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Farmers and communities in the Northern Savannah Zone of Ghana are being assisted to adopt sustainable land management practices to help reverse land degradation and desertification.

District Crops Officer, Department of Agriculture in the Ministry of Food and Agriculture, Dominic Angbangbio (left), with the Head of the the Namong Community, Bawku West District in the Upper East Region, Ghana, during a tour by SAWAP/BRICKS conference participants, on Thursday, May 11, 2017

Land degradation in Ghana – and indeed Africa – is increasingly being recognised as a key development issue because of its impact on the productive capacity of land. In Ghana, rural households are majorly affected because of their dependence on agriculture and other natural resources-dependent activities as sources of livelihoods.

But relief has emerged, thanks to the Sustainable Land and Water Management Project (SLWMP), which is being supported by the Global Environment Facility (GEF) and the World Bank.

At the 4th Sahel and West Africa Programme in Support of the Great Green Wall Initiative (SAWAP) that held last week in the West African country, officials shed some light on the venture and took participants on a three-day tour of some of the project sites located mostly in the nation’s Upper East Region.

In the Namong Community, Bawku West District in the Upper East Region for example, officials are adopting intergrated water resources and land management practices by:

  • Compost preparation and utilisation
  • Earth bonding in order to reduce runoff and maintain soil nutrient
  • Mixed soya intercropping with maize

District Crops Officer, Department of Agriculture in the Ministry of Food and Agriculture, Dominic Angbangbio, said that, amid challenges such as water shortage, the project has introduced maize cropping into the community.

“Maize production is now stable venture in the community, now competing with the production of millet and sorghum. Community members were supported with certified seeds and fertiliser to complement the compost production. Since the intervention, the community now has a rich soil,” said Angbangbio.

On water, he stated: “There is only one surviving borehole in the community. Water shortage has slowed down the intervention, as they go to neighbouring villages to get water, which is required for composting and watering of the trees.”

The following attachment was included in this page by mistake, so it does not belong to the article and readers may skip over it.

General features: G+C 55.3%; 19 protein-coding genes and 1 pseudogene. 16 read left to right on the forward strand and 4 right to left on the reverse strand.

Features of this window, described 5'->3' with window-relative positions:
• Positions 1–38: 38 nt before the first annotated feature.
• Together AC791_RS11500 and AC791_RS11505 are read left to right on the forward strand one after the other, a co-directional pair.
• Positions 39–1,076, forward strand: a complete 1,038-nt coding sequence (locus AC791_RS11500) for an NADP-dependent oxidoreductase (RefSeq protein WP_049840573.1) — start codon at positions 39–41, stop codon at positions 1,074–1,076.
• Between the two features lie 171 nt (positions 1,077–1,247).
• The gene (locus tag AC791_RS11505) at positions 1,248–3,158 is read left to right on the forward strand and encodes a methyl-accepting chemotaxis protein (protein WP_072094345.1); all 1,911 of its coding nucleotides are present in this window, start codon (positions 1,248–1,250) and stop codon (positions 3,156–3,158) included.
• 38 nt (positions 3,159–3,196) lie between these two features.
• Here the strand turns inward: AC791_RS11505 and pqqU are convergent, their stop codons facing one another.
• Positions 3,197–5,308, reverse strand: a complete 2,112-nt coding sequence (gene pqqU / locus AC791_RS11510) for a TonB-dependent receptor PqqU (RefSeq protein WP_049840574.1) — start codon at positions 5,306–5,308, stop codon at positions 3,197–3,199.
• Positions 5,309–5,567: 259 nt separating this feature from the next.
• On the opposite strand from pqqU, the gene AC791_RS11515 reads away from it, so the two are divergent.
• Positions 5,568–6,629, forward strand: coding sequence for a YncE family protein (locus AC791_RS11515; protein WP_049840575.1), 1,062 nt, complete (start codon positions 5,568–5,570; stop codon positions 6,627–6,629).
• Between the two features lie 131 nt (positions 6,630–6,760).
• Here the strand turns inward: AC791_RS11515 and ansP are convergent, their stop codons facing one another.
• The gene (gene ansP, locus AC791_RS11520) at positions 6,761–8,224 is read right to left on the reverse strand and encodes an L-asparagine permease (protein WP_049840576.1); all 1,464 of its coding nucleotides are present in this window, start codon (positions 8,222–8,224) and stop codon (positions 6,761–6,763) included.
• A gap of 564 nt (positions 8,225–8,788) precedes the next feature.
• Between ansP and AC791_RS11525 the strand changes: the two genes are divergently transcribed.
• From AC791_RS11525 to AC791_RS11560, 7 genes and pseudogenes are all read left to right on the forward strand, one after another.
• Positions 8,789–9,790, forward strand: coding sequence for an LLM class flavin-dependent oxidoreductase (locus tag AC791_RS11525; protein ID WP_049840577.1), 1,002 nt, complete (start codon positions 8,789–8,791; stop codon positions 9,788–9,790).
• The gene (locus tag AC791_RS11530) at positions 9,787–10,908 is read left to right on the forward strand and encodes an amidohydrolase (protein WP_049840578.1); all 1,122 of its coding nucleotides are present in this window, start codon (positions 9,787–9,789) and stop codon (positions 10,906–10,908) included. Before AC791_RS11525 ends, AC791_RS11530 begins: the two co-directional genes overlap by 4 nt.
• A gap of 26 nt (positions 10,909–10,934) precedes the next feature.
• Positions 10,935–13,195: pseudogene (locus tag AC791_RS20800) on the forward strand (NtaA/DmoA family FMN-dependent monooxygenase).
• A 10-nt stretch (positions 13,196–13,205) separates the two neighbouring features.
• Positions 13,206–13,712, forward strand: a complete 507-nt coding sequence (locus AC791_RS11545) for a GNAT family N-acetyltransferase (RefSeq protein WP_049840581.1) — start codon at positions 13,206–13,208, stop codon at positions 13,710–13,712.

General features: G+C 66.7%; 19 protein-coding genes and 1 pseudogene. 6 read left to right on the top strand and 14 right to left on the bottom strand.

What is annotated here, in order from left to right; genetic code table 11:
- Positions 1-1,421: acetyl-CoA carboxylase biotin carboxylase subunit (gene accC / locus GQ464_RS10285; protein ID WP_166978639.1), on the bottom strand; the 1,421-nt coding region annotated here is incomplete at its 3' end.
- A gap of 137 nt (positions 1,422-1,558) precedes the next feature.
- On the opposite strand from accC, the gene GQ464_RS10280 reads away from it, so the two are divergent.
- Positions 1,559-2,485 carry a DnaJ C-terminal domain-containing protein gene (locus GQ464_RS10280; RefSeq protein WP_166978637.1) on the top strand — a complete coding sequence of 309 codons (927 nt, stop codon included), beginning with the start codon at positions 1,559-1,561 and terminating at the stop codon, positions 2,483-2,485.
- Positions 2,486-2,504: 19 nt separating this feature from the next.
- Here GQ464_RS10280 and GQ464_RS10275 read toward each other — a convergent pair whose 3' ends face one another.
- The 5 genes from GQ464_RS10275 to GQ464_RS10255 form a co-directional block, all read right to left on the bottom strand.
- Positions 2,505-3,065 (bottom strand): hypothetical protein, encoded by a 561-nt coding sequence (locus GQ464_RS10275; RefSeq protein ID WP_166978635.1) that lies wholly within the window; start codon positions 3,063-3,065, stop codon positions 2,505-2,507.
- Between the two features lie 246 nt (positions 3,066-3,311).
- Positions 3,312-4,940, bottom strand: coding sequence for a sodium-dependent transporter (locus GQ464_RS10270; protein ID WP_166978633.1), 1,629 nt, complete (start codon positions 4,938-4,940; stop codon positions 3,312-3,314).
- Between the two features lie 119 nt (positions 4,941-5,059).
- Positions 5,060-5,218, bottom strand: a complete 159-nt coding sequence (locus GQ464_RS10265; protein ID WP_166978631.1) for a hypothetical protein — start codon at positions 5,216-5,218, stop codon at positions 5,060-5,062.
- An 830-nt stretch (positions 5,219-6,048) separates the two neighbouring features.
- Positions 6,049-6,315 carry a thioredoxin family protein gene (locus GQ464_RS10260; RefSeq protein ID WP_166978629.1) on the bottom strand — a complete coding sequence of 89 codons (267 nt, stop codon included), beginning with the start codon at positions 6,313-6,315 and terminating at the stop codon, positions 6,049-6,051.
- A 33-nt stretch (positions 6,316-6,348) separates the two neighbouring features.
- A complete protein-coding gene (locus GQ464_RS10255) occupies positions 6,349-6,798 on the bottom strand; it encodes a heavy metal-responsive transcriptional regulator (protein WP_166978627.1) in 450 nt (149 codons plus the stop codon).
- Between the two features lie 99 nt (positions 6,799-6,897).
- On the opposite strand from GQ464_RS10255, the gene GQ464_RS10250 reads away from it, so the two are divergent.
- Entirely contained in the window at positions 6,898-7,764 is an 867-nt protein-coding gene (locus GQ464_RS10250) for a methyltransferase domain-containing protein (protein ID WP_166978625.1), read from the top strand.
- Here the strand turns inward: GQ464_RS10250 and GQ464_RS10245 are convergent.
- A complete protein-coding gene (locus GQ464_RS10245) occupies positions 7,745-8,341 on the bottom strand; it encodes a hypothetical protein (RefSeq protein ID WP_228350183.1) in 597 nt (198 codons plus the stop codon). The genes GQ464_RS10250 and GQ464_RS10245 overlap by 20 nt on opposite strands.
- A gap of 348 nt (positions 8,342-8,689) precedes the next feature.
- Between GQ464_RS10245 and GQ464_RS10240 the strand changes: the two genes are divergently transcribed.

According to him, the community has scored high because bush burning is now a thing of the past, even as community members have embraced tree planting. He added that villagers are trying to protect and restore a river that has now dried up.

Similarly, the Community Resources Management Areas (CREMA) of Banu and Kunchogu communities highlighted a number of riverine vegetation and livelihood support activities. At Kunchogu, the community operates a shear nut processing plant, where the nuts from the numerous shear trees around are processed. They also operate beehives that produce honey.

The CREMA concept is an innovative natural resource management and landscape-level planning tool for community initiatives. It is developed as an initiative for transferring conservation and management responsibility and authority to rural communities.

At the mountainous Yameriga Community in Talensi District, participants inspected the implementation of subprojects such as stone lining, enrichment planting and natural regeneration.

No fewer than 20 beneficiaries use the “A-frame” device to line the stones along perceived contour lines thereby creating a stone bonding, which prevents the rains from washing away manure and top soil, controls erosion and enriches the vegetation.

A project officer said: “The people are in support of the natural regeneration. We intend putting in place a water system to support their livestock. We have so far planted tree seedlings on up to three hectares of land. This year we aim to plant 1,000 eucalyptus trees.”

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